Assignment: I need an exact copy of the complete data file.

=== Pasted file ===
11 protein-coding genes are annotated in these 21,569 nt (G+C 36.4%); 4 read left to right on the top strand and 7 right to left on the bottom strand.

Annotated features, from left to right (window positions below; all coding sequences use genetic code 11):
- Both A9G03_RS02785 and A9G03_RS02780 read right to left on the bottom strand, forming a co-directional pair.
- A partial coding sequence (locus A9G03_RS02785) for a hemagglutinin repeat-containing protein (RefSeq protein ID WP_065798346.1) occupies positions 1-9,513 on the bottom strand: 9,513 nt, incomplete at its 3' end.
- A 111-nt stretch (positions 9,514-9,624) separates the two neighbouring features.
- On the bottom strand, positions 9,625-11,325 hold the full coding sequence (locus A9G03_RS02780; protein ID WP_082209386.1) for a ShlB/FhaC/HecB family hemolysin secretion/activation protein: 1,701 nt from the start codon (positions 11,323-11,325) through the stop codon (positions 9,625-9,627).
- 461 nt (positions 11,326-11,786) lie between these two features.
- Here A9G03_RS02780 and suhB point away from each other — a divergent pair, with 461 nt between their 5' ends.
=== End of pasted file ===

11 protein-coding genes are annotated in these 21,569 nt (G+C 36.4%); 4 read left to right on the top strand and 7 right to left on the bottom strand.

Annotated features, from left to right (window positions below; all coding sequences use genetic code 11):
- Both A9G03_RS02785 and A9G03_RS02780 read right to left on the bottom strand, forming a co-directional pair.
- A partial coding sequence (locus A9G03_RS02785) for a hemagglutinin repeat-containing protein (RefSeq protein ID WP_065798346.1) occupies positions 1-9,513 on the bottom strand: 9,513 nt, incomplete at its 3' end.
- A 111-nt stretch (positions 9,514-9,624) separates the two neighbouring features.
- On the bottom strand, positions 9,625-11,325 hold the full coding sequence (locus A9G03_RS02780; protein ID WP_082209386.1) for a ShlB/FhaC/HecB family hemolysin secretion/activation protein: 1,701 nt from the start codon (positions 11,323-11,325) through the stop codon (positions 9,625-9,627).
- 461 nt (positions 11,326-11,786) lie between these two features.
- Here A9G03_RS02780 and suhB point away from each other — a divergent pair, with 461 nt between their 5' ends.